What is a Retainer?
When I see something I want to buy, like a dress, one of the first things I do is consider the price. I might want it badly enough that its cost does not stop me from purchasing the dress. But most of the time, even before I try it on or attempt to find my size, I check the price tag hanging off of it. If it's too high, I go no farther, but if I think it's reasonable, I take the next steps to make the dress mine: finding my size, walking into the fitting room, and trying it on. Then, if it fits well and I feel pretty, I spend the money.
"How much does it cost?"
When people need legal assistance for a divorce or other family law matters, they often want to know the price first, too. Many times I have been asked during an initial phone call, "How much does it cost to get a divorce?" Or, "I want to get custody of my child. How much will that cost me?" Unfortunately, unlike dresses, most legal entanglements do not come with a hanging price tag.
That depends . .
Our firm uses a trust account, or a retainer fee, for accounting purposes. A predetermined amount of money is deposited into an account at the beginning of a case, funds are withdrawn as legal services are provided to the client, and the account is replenished as needed during the working time of the case. We do not quote set prices, because of the human variables involved in family law; we cannot predict how anyone will behave while a case continues.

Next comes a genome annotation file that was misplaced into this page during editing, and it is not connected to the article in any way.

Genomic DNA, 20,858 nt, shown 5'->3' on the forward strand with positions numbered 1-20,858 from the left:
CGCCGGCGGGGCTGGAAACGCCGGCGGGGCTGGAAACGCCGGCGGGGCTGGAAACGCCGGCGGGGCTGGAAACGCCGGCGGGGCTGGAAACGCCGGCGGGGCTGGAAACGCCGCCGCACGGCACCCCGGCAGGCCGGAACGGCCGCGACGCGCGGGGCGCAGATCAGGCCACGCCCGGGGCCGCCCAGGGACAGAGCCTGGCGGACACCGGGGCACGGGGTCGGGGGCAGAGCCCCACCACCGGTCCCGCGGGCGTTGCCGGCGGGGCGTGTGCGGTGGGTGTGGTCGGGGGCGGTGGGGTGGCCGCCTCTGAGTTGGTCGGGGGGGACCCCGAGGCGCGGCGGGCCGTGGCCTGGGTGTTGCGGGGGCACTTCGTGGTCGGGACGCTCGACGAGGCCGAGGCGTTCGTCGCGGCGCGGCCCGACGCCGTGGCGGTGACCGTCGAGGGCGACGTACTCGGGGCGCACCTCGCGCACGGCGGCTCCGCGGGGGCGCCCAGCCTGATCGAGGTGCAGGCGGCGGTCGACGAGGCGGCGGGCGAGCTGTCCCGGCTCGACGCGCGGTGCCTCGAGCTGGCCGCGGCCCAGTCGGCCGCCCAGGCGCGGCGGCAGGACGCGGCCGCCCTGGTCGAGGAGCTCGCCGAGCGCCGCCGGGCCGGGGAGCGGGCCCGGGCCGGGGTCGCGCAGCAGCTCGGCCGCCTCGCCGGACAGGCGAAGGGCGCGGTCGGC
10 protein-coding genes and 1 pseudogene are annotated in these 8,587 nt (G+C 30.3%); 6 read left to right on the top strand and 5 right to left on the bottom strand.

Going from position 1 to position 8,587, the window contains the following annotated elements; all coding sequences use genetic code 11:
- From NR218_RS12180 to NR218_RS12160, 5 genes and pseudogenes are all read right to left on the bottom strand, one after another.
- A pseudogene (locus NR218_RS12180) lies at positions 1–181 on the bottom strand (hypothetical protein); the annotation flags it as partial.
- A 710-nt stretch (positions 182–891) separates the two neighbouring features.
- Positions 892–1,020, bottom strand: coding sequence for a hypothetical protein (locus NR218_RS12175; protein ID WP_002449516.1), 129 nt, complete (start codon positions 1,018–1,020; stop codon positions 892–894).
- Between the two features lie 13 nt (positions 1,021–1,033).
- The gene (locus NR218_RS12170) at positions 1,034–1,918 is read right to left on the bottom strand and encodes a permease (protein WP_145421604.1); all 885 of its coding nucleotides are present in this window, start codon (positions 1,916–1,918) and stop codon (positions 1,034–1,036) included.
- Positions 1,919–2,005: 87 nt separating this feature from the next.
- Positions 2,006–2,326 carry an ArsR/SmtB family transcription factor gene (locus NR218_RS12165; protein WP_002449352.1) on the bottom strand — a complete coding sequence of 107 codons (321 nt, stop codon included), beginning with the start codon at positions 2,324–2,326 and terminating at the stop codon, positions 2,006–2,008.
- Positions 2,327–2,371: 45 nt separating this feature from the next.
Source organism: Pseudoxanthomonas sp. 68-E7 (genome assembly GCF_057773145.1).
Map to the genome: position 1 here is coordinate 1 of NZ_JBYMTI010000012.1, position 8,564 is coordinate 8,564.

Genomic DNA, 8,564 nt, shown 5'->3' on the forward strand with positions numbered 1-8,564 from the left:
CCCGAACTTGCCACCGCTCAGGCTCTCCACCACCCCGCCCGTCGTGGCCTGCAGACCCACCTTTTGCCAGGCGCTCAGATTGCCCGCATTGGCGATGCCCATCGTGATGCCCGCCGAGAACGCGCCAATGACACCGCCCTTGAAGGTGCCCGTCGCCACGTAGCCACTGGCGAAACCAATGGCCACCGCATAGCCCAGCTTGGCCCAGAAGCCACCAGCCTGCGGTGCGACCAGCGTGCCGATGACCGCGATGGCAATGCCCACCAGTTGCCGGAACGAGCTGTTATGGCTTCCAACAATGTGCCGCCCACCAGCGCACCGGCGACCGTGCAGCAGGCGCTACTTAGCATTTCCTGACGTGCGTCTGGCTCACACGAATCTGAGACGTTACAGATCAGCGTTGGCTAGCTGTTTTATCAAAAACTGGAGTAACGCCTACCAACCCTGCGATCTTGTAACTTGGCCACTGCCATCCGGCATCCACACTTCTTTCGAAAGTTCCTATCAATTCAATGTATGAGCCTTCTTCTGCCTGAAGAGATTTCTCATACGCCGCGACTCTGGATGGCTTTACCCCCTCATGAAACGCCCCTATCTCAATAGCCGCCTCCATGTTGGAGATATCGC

. . . but the end result is worth it.
Choosing a lawyer is not as easy as choosing a dress, that's certain. But, like a dress, an attorney needs to "fit well," too. The relationship being built with your attorney is one of trust and support. The price of the retainer may seem high at first, but domestic law is full of intricacies and danger (some dresses are, too, but that's a story for another day). A lawyer who can navigate through it all for you is well worth the price.